Writing the City

Writing the City The Arts House National Arts Council spacer British Council

Continuing from the Past
By carolsim
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About this piece
Memories of Chinatown in the 1960s triggered by a Chinese pop song led to my personal reflections on the changes in our city skyline and its impact on our life styles and how we need to move on in life, never knowing if the choices we made were right or wrong.

Continuing from the past

Mosque Street

“水长流, 一去不回头”
“Shui chang liu, yi qu bu hui tou ”

How apt – whenever I think of where I was born and spent my childhood – Mosque Street in Chinatown, I think of this Chinese song from the 1960s. My earliest memories from when I was 2 or 3 included this song “Water flowing continuously … the past will not return …” being blasted over the Rediffusion – the then prevailing broadcast channel where pop songs and Silly Mr Lee (李大傻) ruled the air waves.

My grandfather, a customs officer (a respectable post then), was given a ground floor unit on Mosque Street – himself, my grandmother, their 5 sons, 3 daughters, a daughter-in-law (my mum) and 2 grandchildren (my sister and I) lived in these 3 bedrooms, 1 living room, 1 kitchen, 1 toilet and a big open-air courtyard – luxurious space for 13 compared to the family of 8 in the rented 1-room unit above my Grandpa’s.

I had 3 favoured spots in Grandpa’s house.

The first is the front door — kept opened until my Grandpa went to bed at night! After all, the friendly five-foot way was just outside the door, where neighbours were known by names. To our left were a leather shop, a sundry shop; to our right a coffee shop, a shoe shop and other businesses that escaped my memory now.

My second favoured hangout was the open-air courtyard — a square yard, exposed to the elements, with one side facing a bedroom, another side facing the living room, the third side opened to the kitchen, and the fourth side was a back door leading to the back alley. This yard was where my mum washed clothes, the men of the family bathed (in their shorts) from vats of collected rain water, my Grandma mahjonged with her “kakis” in good weather and where we children played catching, hide-and-seek, 5 stones, chatek.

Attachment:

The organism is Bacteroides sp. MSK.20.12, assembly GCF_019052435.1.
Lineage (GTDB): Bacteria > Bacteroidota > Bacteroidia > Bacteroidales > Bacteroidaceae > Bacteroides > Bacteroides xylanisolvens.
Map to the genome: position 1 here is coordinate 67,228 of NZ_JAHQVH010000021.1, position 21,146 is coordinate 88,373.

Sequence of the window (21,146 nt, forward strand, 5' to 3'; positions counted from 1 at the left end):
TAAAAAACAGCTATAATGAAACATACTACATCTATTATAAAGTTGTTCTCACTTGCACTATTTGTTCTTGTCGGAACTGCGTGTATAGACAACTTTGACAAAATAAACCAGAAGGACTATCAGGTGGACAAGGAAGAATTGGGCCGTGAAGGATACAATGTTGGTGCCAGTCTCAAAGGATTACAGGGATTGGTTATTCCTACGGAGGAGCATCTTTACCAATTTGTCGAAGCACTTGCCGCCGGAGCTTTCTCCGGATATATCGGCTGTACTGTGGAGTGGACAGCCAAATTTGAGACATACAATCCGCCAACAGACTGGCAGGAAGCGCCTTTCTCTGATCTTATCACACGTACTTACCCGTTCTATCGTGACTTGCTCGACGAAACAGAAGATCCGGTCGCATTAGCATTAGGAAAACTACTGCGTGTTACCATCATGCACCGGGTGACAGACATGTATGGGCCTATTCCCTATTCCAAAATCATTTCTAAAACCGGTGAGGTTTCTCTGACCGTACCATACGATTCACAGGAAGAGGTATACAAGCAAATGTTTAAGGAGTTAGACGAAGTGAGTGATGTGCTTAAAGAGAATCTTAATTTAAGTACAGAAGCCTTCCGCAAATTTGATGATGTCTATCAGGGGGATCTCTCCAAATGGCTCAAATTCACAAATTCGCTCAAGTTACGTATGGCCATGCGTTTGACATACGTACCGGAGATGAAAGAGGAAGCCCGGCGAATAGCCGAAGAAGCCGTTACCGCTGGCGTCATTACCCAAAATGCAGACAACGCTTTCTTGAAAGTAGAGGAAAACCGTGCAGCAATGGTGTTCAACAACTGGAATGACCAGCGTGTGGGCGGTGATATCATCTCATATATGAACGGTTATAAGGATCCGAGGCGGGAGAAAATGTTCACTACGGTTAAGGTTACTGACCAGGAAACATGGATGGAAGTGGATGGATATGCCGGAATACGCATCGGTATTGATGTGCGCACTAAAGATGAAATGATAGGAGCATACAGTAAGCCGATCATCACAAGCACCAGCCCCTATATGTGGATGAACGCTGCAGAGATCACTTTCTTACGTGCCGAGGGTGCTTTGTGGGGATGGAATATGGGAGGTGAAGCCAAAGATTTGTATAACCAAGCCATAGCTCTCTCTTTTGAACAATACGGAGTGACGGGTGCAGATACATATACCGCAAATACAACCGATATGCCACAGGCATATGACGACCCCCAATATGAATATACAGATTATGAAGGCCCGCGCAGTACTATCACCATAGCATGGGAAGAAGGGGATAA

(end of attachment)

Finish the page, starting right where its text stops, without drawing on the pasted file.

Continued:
My third favoured haunt was the back alley, a forbidden fruit as children were not allowed there without supervision, and on occasions when we were permitted to play there, it was mayhem time!

Shops opposite us were a mahjong hall where some relatives wasted their time, a timsum restaurant where family wedding dinners were held, a hairdressing saloon where my father met my mother (but that is another story).

Today the block and unit still stand, but the homes are replaced by new funky restaurants and boutique shops. Gone are the smell, the noise, the friendly openness of neighbours who knew each other well.

History and future, heritage and progress, past and continuity (embodying present and future) –so intertwined there is no room for regrets, be it in the area of building preservation or our lives. Even if the right decisions were not made in preserving our heritage or in personal choices, life goes on and we continue to live … bravely, I hope – “Shui chang liu, yi qu bu hui tou”.






July 1, 2011

3 Responses to “Continuing from the Past”

  1. Love the photos and the memories.

  2. Thanks for sharing these precious memories. After reading your piece, tt makes me feel that it is important to hold on to some aspects of our past in order to move forward.

  3. Thank you for your comments, I too remembered much of the past as I was writing the piece, and was surprisingly refreshed after writing …

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